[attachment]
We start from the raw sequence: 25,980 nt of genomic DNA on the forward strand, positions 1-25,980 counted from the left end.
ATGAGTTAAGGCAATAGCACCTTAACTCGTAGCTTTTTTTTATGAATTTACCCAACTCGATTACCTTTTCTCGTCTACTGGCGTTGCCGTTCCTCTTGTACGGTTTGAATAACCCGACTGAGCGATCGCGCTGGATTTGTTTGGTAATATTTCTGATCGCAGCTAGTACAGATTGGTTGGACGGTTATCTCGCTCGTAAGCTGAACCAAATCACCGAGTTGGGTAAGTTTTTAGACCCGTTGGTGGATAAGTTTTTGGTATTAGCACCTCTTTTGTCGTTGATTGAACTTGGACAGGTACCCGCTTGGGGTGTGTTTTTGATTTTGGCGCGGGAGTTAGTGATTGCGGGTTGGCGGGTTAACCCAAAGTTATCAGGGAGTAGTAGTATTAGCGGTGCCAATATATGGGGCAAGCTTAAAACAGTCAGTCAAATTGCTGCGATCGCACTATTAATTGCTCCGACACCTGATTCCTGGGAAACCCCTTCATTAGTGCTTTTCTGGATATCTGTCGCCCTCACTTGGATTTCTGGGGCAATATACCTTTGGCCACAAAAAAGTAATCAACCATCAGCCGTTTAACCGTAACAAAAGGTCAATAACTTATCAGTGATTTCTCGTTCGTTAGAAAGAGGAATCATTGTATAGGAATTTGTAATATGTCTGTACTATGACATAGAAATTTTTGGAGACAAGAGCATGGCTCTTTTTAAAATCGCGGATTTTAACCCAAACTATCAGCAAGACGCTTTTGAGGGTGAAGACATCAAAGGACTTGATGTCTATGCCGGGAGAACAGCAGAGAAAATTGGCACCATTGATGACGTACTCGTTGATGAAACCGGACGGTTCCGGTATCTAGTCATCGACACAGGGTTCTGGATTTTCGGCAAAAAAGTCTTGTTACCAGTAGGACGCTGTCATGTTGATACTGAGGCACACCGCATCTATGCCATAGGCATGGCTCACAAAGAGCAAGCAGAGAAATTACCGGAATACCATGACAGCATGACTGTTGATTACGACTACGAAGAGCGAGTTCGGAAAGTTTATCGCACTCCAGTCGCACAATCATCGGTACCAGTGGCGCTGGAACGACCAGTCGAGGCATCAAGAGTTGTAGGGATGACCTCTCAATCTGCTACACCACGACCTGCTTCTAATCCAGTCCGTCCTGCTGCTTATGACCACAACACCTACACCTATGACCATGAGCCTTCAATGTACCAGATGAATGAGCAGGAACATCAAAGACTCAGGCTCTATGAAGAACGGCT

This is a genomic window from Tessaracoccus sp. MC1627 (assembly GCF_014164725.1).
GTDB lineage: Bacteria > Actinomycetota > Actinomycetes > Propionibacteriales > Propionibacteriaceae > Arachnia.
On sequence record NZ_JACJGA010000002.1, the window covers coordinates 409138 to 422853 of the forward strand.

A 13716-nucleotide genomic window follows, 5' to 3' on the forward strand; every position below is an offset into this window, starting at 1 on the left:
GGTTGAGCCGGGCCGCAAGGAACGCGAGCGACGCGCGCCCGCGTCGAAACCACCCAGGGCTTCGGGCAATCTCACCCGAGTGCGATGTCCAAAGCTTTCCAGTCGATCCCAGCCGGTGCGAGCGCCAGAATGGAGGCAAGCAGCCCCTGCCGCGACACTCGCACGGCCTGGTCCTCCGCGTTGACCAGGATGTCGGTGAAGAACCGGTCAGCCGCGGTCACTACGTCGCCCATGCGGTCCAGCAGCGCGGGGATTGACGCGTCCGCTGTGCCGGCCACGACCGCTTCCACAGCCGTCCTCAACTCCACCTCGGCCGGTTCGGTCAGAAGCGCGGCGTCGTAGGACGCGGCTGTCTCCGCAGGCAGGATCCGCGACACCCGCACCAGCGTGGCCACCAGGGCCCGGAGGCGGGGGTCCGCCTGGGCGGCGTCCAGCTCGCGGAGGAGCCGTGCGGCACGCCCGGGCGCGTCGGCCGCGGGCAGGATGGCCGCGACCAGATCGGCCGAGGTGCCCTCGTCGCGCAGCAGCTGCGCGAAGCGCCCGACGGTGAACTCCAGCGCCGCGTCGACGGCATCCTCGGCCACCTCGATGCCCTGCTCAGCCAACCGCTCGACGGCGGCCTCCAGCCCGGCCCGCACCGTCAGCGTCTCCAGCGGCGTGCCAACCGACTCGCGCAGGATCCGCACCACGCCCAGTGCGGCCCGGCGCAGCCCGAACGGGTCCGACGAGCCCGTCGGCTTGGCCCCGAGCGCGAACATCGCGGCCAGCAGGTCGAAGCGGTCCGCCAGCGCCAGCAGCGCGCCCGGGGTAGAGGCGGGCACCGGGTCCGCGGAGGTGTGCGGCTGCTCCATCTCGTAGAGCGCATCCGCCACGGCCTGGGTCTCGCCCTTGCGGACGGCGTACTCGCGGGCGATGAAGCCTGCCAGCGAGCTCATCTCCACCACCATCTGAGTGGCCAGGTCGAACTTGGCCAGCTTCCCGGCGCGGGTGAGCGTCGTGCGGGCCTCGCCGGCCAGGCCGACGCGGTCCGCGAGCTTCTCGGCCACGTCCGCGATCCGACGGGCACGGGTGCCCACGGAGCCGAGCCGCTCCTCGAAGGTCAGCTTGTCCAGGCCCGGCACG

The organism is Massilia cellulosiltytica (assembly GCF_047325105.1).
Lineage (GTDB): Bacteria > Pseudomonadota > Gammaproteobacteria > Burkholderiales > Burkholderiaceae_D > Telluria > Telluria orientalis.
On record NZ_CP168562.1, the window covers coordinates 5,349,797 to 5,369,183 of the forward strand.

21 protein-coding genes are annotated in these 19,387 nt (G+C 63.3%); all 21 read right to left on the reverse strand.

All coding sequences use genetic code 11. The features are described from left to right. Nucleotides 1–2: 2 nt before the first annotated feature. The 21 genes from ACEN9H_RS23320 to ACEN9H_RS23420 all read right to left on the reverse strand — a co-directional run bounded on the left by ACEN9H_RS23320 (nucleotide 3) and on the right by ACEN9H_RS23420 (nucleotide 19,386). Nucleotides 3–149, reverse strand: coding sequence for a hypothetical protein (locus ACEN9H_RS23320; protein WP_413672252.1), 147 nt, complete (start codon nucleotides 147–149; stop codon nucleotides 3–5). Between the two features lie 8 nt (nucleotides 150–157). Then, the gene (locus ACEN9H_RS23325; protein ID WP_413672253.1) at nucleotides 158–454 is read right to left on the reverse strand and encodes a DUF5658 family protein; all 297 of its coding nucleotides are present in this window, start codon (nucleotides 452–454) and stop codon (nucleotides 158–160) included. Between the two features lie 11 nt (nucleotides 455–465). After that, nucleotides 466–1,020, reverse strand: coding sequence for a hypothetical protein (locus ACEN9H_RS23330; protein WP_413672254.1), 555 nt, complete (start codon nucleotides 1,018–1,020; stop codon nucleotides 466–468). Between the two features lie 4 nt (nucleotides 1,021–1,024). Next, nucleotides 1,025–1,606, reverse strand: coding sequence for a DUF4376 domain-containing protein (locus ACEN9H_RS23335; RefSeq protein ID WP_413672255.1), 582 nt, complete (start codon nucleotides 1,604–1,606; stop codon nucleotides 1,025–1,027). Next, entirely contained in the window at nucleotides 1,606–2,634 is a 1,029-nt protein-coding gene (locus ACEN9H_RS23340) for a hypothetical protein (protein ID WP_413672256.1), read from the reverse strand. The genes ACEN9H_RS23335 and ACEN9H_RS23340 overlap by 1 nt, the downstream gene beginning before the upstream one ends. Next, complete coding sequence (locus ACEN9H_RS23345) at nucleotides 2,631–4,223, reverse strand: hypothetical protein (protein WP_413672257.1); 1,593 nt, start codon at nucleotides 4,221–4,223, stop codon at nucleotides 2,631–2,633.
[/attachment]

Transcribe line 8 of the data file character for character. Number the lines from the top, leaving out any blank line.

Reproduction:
The organism is Massilia cellulosiltytica (assembly GCF_047325105.1).